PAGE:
Fit smoothing spline to bond market data
CurveObj = IRFunctionCurve.fitSmoothingSpline(Type, Settle,
Instruments, Lambdafun) CurveObj = IRFunctionCurve.fitSmoothingSpline(Type, Settle,
Instruments, Lambdafun, 'Parameter1', Value1, 'Parameter2',
You must have a license for Curve Fitting Toolbox™ software
to use the
Type of interest-rate curve for a bond:
Scalar for the
Penalty function that takes as its input time and returns a penalty value. Use a function handle to support the penalty function. The function handle for the penalty function which takes one numeric input (time-to-maturity) and returns one numeric output (penalty to be applied to the curvature of the spline). For more information on defining a function handle, see the MATLAB® Programming Fundamentals documentation.
(Optional) Vector of knot locations (times-to-maturity);
by default, knots is set to be a vector comprised of
(Optional) Scalar that sets the compounding frequency
per year for the
(Optional) Day-count basis of the interest-rate curve. A scalar of integers.
For more information, see basis.
For each bond
Instrument, you can specify
the following additional instrument parameters as parameter/value
pairs. For example,
a bond instrument's
Basis value from the curve's
(Optional) Coupons per year of the bond. A vector of integers. Allowed values are 0, 1, 2 (default), 3, 4, 6, and 12.
(Optional) Day-count basis of the bond. A vector of integers.
For more information, see basis.
(Optional) End-of-month rule. A vector. This rule applies
(Optional) Date when an instrument was issued.
(Optional) Date when a bond makes its first coupon payment;
used when bond has an irregular first coupon period. When
(Optional) Last coupon date of a bond before the maturity
date; used when bond has an irregular last coupon period. In the absence
of a specified
(Optional) Face or par value. Default = 100.
Fcurve = IRFunctionCurve.fitSmoothingSpline(Type, Settle,
Instruments, Lambdafun, 'Parameter1', Value1, 'Parameter2', Value2,
...) fits a smoothing spline to market data for a bond.
You must enter the optional arguments for
Knots as parameter/value pairs.
This example shows how to use a smoothing spline function to fit market data for a bond.
Settle = repmat(datenum('30-Apr-2008'),[6 1]); Maturity = [datenum('07-Mar-2009');datenum('07-Mar-2011');... datenum('07-Mar-2013');datenum('07-Sep-2016');... datenum('07-Mar-2025');datenum('07-Mar-2036')]; CleanPrice = [100.1;100.1;100.8;96.6;103.3;96.3]; CouponRate = [0.0400;0.0425;0.0450;0.0400;0.0500;0.0425]; Instruments = [Settle Maturity CleanPrice CouponRate]; PlottingPoints = datenum('07-Mar-2009'):180:datenum('07-Mar-2036'); Yield = bndyield(CleanPrice,CouponRate,Settle,Maturity); % use the AUGKNT function to construct the knots for a cubic spline at every 5 years CustomKnots = augknt(0:5:30,4); SmoothingModel = IRFunctionCurve.fitSmoothingSpline('Zero',datenum('30-Apr-2008'),... Instruments,@(t) 1000,'knots', CustomKnots); % create the plot plot(PlottingPoints, getParYields(SmoothingModel, PlottingPoints),'b') hold on scatter(Maturity,Yield,'black') datetick('x')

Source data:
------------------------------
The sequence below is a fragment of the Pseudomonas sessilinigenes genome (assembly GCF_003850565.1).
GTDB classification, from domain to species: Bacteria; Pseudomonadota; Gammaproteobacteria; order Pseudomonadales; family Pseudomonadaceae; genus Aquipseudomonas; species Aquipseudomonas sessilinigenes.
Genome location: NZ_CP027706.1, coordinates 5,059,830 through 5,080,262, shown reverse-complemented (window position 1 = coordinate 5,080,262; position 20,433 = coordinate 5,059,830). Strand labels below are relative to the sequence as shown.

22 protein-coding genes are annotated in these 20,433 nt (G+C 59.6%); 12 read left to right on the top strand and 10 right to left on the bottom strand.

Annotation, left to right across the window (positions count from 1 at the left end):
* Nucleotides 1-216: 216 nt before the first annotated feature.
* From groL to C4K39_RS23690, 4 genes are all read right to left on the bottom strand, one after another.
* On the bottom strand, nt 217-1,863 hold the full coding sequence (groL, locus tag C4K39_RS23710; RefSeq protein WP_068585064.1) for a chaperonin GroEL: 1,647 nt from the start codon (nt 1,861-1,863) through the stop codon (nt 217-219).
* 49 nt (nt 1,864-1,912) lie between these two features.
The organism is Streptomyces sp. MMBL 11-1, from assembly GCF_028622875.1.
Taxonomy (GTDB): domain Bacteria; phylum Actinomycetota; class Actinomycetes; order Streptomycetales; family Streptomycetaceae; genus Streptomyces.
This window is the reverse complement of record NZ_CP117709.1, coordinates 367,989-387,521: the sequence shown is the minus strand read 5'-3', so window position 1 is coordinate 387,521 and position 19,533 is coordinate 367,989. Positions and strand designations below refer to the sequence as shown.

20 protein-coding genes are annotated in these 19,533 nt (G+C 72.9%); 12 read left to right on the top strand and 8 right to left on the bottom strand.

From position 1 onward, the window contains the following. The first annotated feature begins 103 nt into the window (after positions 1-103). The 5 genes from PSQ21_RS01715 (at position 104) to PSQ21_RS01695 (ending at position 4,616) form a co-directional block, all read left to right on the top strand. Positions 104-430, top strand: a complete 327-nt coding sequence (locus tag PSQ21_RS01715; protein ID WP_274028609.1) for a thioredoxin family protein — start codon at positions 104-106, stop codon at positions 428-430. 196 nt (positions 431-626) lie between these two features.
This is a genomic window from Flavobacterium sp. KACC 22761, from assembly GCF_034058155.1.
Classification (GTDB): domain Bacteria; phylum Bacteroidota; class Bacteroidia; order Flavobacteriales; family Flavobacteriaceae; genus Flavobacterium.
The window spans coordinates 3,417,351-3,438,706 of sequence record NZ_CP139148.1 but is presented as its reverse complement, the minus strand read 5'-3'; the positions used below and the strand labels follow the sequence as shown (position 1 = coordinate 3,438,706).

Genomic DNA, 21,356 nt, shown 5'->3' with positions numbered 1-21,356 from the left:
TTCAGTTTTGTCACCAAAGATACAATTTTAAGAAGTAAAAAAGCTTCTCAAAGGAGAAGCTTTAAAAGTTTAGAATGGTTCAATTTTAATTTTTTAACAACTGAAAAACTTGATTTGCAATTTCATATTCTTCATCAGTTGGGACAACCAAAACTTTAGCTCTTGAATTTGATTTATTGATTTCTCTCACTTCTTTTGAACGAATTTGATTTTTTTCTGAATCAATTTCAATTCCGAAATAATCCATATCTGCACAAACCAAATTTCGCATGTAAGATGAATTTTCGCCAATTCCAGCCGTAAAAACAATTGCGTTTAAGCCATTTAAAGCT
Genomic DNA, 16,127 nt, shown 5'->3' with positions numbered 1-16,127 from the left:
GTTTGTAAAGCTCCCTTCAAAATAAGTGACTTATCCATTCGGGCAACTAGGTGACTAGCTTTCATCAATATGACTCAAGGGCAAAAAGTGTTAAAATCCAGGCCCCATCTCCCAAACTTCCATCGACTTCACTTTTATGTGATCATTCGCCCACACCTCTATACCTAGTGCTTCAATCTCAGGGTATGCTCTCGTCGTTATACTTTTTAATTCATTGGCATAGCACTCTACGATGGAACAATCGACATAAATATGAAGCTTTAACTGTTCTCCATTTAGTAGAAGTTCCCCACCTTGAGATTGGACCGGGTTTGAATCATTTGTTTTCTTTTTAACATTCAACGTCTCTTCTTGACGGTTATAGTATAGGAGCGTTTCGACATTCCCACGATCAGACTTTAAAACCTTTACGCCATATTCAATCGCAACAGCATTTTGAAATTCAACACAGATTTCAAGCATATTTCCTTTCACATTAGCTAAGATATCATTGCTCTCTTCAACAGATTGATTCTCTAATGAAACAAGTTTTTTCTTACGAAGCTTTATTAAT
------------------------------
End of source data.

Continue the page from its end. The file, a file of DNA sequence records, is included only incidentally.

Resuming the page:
The term structure can be modeled with a spline — specifically, one way to model the term structure is by representing the forward curve with a cubic spline. To ensure that the spline is sufficiently smooth, a penalty is imposed relating to the curvature (second derivative) of the spline:
where the first term is the difference between the observed price P and the predicted price, , (weighted by the bond's duration, D) summed over all bonds in our data set and the second term is the penalty term (where λ is a penalty function and f is the spline).
See , ,  below.
There have been different proposals for the specification of the penalty function λ. One approach, advocated by , and currently used by the UK Debt Management Office, is a penalty function of the following form:
 Nelson, C.R., Siegel, A.F., (1987), Parsimonious modelling of yield curves, Journal of Business, 60, pp 473-89.
 Svensson, L.E.O. (1994), Estimating and interpreting forward interest rates: Sweden 1992-4, International Monetary Fund, IMF Working Paper, 1994/114.
 Fisher, M., Nychka, D., Zervos, D. (1995), Fitting the term structure of interest rates with smoothing splines, Board of Governors of the Federal Reserve System, Federal Reserve Board Working Paper 95-1.
 Anderson, N., Sleath, J. (1999), New estimates of the UK real and nominal yield curves, Bank of England Quarterly Bulletin, November, pp 384–92.
 Waggoner, D. (1997), Spline Methods for Extracting Interest Rate Curves from Coupon Bond Prices, Federal Reserve Board Working Paper 97–10.
 Zero-coupon yield curves: technical documentation, BIS Papers No. 25, October 2005.
 Bolder, D.J., Gusba,S (2002), Exponentials, Polynomials, and Fourier Series: More Yield Curve Modelling at the Bank of Canada, Working Papers 02–29, Bank of Canada.
 Bolder, D.J., Streliski, D (1999), Yield Curve Modelling at the Bank of Canada, Technical Reports 84, Bank of Canada.